How has digitization affected your practice, and how do you anticipate it to advance care in the future?
John Kitchens, MD
I have been fortunate in my 17-year career to see nearly the full evolution of digitization thus far—from the development of color photographs and angiograms to fully digital systems, contact lenses to scrutinize the macula to OCT imaging, and paper records to electronic health records. At times, progress has seemed slow and arduous, like climbing a mountain, but in hindsight, these advances have developed quickly. I think the future will be heavily influenced by cloud-based systems that will allow for improved sharing of images and records. Eventually, these systems will allow for AI analysis of this information, which could lead to more accurate evaluation and diagnosis, improved referral timing, and optimized treatment recommendations based on the patient’s unique history and findings, resulting in overall improved care.
Zachary Zavodni, MD
I have been working with a cloud-based digital surgery planner for quite some time. This technology integrates the preoperative, intraoperative, and postoperative data entry previously done or monitored by my technicians. It has enabled access to surgical planning data from any device at any time, allowing me and my staff to interface with the surgery process with greater convenience than ever before. Seamless data transfer from the electronic health record to diagnostic devices, IOL planning tools, and intraoperative aberrometry and 3D visualization systems adds efficiency and confidence at every step of the process for surgeons and staff alike. The time savings afforded from digital health systems will surely translate to increased patient encounters and surgical volumes. I have no doubt that cloud-based applications will become routine technology used by high-volume cataract surgeons around the world.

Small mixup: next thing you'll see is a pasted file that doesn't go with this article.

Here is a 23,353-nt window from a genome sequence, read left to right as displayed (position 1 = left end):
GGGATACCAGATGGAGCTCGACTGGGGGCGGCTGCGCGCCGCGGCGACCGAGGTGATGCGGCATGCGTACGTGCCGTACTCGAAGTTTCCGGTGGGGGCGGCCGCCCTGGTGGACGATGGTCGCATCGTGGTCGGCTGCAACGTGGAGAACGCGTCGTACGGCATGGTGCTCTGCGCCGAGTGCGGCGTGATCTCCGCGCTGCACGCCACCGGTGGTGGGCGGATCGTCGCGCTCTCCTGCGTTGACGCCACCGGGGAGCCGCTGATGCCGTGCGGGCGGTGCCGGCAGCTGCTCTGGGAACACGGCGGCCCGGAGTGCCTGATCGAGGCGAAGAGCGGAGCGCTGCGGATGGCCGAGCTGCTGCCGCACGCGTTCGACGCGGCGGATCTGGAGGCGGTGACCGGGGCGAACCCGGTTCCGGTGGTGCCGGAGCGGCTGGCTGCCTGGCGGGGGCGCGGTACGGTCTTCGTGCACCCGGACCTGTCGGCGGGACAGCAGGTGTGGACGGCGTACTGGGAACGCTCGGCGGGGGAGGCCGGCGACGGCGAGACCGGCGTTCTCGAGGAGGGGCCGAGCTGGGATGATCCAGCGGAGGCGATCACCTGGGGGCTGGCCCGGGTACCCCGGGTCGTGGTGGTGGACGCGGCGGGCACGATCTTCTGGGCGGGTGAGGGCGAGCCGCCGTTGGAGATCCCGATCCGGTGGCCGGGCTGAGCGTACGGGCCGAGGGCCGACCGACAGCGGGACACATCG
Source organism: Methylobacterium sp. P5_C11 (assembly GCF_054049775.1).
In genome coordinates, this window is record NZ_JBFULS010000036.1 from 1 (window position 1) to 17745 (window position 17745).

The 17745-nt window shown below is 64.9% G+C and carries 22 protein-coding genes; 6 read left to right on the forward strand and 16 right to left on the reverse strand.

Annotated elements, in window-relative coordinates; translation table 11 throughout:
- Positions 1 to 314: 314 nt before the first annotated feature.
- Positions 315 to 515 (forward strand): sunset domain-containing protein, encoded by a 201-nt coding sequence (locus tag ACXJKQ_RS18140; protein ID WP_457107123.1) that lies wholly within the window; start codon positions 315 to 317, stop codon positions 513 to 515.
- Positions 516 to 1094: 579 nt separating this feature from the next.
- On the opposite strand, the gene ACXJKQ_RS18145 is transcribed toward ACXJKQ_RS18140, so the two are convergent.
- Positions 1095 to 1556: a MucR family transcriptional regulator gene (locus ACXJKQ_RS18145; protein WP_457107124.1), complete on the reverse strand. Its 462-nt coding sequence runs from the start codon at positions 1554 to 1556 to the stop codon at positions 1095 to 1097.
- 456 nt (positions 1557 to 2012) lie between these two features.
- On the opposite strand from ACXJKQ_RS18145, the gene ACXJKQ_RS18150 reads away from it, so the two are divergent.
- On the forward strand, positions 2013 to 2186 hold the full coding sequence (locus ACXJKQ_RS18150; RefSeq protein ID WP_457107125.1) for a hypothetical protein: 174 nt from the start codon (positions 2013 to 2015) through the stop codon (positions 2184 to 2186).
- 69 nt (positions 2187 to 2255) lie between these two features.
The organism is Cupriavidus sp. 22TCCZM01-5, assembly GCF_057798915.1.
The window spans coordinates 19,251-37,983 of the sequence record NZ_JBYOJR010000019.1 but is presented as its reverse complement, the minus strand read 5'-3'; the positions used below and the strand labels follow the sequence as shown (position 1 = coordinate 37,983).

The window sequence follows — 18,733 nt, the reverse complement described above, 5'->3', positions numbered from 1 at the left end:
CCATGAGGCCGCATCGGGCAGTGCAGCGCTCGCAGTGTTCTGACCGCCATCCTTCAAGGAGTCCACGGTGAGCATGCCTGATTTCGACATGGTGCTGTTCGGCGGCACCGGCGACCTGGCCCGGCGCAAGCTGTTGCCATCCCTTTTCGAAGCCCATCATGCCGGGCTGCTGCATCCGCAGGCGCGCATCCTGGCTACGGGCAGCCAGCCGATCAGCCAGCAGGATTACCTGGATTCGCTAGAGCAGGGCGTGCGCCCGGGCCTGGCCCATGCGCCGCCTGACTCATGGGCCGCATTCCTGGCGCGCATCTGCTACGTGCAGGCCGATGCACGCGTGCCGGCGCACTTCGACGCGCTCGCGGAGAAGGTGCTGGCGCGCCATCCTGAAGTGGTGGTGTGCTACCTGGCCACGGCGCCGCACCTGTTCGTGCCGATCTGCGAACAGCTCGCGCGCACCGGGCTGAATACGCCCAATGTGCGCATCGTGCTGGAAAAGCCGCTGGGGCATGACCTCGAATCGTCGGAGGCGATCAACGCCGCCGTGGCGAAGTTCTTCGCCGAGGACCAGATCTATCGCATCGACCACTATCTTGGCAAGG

Matthew Brink, MD
As a glaucoma specialist who also does refractive surgery, I rely heavily on software-based progression analysis as well as the excellent suite of hardware and software solutions for refractive procedures (Forum and the IOLMaster 700 [Carl Zeiss Meditec] are some of my go-to platforms). As for the future, I am excited about the implementation of AI that has already begun disrupting so many industries. I believe that we are on the cusp of widespread implementation of AI in ophthalmology. With advances in ophthalmic imaging resolution plus sophisticated computer vision technologies, we are about to see an explosion of new technologies. As with all technology in medicine, there are regulatory roadblocks. Although we will need to be patient, we should buckle in because I’m betting it will be an exciting ride!
Eric Rosenberg, DO, MSE
Ironically, as technology has advanced, so has the bulky and dissonant nature of its integration into medicine. I feel strongly that the key to success in the future of ophthalmic practice is the integration and incorporation of interoperable digital solutions. While diagnostic and therapeutic technologies have advanced ophthalmic care and will continue to do so, we need to appreciate the ability to apply the novel technologies that will bridge each platform together. This will begin to release the practitioner from the shackles of repetitive manual input/output tasks, thereby opening the door to enhanced patient-physician interaction.